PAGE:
]. In comparison, Robles et al imaged the absorption of hemoglobin directly using a novel spectroscopic OCT scheme while also using spectral features to distinguish oxy- and deoxy-hemoglobin [5

5. F. E. Robles, C. Wilson, G. Grant, and A. Wax, “Molecular imaging true- color spectroscopic optical coherence tomography,” Nat. Photonics 5(12), 744–747 (2011). [CrossRef]

,6

6. F. E. Robles, S. Chowdhury, and A. Wax, “Assessing hemoglobin concentration using spectroscopic optical coherence tomography for feasibility of tissue diagnostics,” Biomed. Opt. Express 1(1), 310–317 (2010). [CrossRef] [PubMed]

]. However, exogenous contrast agents can provide unique sources of information and recently, there has been interest in advancing molecular contrast agents for OCT such as quantum dots [7

7. N. Krstajic, L. E. Smith, S. J. Matcher, D. T. D. Childs, M. Bonesi, P. D. L. Greenwood, M. Hugues, K. Kennedy, M. Hopkinson, K. M. Groom, S. MacNeil, R. A. Hogg, and R. Smallwood, “Quantum Dot Superluminescent Diodes for Optical Coherence Tomography: Skin Imaging,” IEEE J. Sel. Top. Quantum Electron. 16(4), 748–754 (2010). [CrossRef]

], near-infrared dyes [8

8. C. Xu, J. Ye, D. L. Marks, and S. A. Boppart, “Near-infrared dyes as contrast-enhancing agents for spectroscopic optical coherence tomography,” Opt. Lett. 29(14), 1647–1649 (2004). [CrossRef] [PubMed]

], and nanoparticles [9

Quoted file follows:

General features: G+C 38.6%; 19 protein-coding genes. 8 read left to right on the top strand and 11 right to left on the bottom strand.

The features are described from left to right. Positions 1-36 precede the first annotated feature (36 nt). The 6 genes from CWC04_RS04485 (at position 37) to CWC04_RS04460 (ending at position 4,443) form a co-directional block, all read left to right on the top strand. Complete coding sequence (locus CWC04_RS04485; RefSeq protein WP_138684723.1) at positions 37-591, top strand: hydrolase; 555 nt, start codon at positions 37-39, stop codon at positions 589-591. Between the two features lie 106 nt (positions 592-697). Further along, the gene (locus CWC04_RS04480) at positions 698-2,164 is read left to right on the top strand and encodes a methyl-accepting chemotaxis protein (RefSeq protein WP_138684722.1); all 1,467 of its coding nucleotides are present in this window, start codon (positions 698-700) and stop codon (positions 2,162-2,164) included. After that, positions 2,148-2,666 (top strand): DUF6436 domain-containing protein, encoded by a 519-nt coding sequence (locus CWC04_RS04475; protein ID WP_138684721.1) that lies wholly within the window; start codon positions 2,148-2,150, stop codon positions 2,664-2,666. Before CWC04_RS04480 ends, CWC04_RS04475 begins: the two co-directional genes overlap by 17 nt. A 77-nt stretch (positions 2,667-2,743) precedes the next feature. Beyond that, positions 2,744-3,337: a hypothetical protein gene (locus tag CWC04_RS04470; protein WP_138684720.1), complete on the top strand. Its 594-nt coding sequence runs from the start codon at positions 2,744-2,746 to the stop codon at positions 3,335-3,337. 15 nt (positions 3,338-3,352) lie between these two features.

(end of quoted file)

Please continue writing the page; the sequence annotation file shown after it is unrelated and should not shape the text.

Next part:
9. T. M. Lee, A. L. Oldenburg, S. Sitafalwalla, D. L. Marks, W. Luo, F. J. Toublan, K. S. Suslick, and S. A. Boppart, “Engineered microsphere contrast agents for optical coherence tomography,” Opt. Lett. 28(17), 1546–1548 (2003). [CrossRef] [PubMed]

,10

10. E. V. Zagaynova, M. V. Shirmanova, M. Yu. Kirillin, B. N. Khlebtsov, A. G. Orlova, I. V. Balalaeva, M. A. Sirotkina, M. L. Bugrova, P. D. Agrba, and V. A. Kamensky, “Contrasting properties of gold nanoparticles for optical coherence tomography: phantom, in vivo studies and Monte Carlo simulation,” Phys. Med. Biol. 53(18), 4995–5009 (2008). [CrossRef] [PubMed]

].

Here, we examine the use of nanoparticles as exogenous contrast agents in phase sensitive OCT. Some of the advantages of using nanoparticles include their high degree of biocompatibility and the absence of photobleaching. Nanoparticles also exhibit rapid thermal responses to optical excitation, leading to a readily detectable phase signature. The plasmon resonance of the nanoparticles is highly wavelength specific, which allows multiplexing multiple probes with distinct excitation spectra [11